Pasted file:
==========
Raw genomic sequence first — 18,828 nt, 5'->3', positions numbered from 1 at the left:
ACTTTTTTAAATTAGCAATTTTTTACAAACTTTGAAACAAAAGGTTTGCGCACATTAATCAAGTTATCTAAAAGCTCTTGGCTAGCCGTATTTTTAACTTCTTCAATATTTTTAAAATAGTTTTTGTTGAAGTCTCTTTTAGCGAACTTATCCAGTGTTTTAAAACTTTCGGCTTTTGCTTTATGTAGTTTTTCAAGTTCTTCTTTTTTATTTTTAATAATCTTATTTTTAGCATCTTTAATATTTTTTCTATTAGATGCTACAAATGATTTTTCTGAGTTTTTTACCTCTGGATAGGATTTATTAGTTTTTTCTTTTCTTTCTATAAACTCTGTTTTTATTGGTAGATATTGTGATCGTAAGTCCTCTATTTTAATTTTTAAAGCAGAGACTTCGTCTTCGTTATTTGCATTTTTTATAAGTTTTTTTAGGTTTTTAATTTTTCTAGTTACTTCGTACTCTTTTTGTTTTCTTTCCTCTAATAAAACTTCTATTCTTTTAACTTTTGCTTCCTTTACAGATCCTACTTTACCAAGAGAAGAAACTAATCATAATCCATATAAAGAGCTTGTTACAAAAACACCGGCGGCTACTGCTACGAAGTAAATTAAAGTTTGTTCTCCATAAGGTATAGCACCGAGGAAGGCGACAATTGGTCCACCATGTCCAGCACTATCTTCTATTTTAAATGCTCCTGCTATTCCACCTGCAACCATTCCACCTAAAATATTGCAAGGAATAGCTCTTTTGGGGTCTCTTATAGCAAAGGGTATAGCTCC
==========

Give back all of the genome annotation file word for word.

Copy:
Raw genomic sequence first — 18,828 nt, 5'->3', positions numbered from 1 at the left:
ACTTTTTTAAATTAGCAATTTTTTACAAACTTTGAAACAAAAGGTTTGCGCACATTAATCAAGTTATCTAAAAGCTCTTGGCTAGCCGTATTTTTAACTTCTTCAATATTTTTAAAATAGTTTTTGTTGAAGTCTCTTTTAGCGAACTTATCCAGTGTTTTAAAACTTTCGGCTTTTGCTTTATGTAGTTTTTCAAGTTCTTCTTTTTTATTTTTAATAATCTTATTTTTAGCATCTTTAATATTTTTTCTATTAGATGCTACAAATGATTTTTCTGAGTTTTTTACCTCTGGATAGGATTTATTAGTTTTTTCTTTTCTTTCTATAAACTCTGTTTTTATTGGTAGATATTGTGATCGTAAGTCCTCTATTTTAATTTTTAAAGCAGAGACTTCGTCTTCGTTATTTGCATTTTTTATAAGTTTTTTTAGGTTTTTAATTTTTCTAGTTACTTCGTACTCTTTTTGTTTTCTTTCCTCTAATAAAACTTCTATTCTTTTAACTTTTGCTTCCTTTACAGATCCTACTTTACCAAGAGAAGAAACTAATCATAATCCATATAAAGAGCTTGTTACAAAAACACCGGCGGCTACTGCTACGAAGTAAATTAAAGTTTGTTCTCCATAAGGTATAGCACCGAGGAAGGCGACAATTGGTCCACCATGTCCAGCACTATCTTCTATTTTAAATGCTCCTGCTATTCCACCTGCAACCATTCCACCTAAAATATTGCAAGGAATAGCTCTTTTGGGGTCTCTTATAGCAAAGGGTATAGCTCC